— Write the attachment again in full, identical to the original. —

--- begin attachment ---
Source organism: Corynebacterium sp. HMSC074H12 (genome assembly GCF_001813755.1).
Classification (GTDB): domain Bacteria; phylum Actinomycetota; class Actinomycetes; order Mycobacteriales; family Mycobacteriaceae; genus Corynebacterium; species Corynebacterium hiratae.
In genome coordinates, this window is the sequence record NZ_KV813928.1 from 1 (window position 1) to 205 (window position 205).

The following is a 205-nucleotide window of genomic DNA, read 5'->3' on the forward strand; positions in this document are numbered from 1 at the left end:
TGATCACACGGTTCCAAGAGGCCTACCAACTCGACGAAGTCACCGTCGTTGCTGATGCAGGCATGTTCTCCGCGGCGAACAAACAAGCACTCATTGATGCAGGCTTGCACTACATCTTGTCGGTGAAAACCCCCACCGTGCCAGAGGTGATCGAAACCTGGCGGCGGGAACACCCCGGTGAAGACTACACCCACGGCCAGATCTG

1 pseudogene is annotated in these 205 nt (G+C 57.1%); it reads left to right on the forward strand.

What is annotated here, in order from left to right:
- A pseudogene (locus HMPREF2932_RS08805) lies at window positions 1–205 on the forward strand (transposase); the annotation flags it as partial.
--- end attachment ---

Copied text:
Source organism: Corynebacterium sp. HMSC074H12 (genome assembly GCF_001813755.1).
Classification (GTDB): domain Bacteria; phylum Actinomycetota; class Actinomycetes; order Mycobacteriales; family Mycobacteriaceae; genus Corynebacterium; species Corynebacterium hiratae.
In genome coordinates, this window is the sequence record NZ_KV813928.1 from 1 (window position 1) to 205 (window position 205).

The following is a 205-nucleotide window of genomic DNA, read 5'->3' on the forward strand; positions in this document are numbered from 1 at the left end:
TGATCACACGGTTCCAAGAGGCCTACCAACTCGACGAAGTCACCGTCGTTGCTGATGCAGGCATGTTCTCCGCGGCGAACAAACAAGCACTCATTGATGCAGGCTTGCACTACATCTTGTCGGTGAAAACCCCCACCGTGCCAGAGGTGATCGAAACCTGGCGGCGGGAACACCCCGGTGAAGACTACACCCACGGCCAGATCTG

1 pseudogene is annotated in these 205 nt (G+C 57.1%); it reads left to right on the forward strand.

What is annotated here, in order from left to right:
- A pseudogene (locus HMPREF2932_RS08805) lies at window positions 1–205 on the forward strand (transposase); the annotation flags it as partial.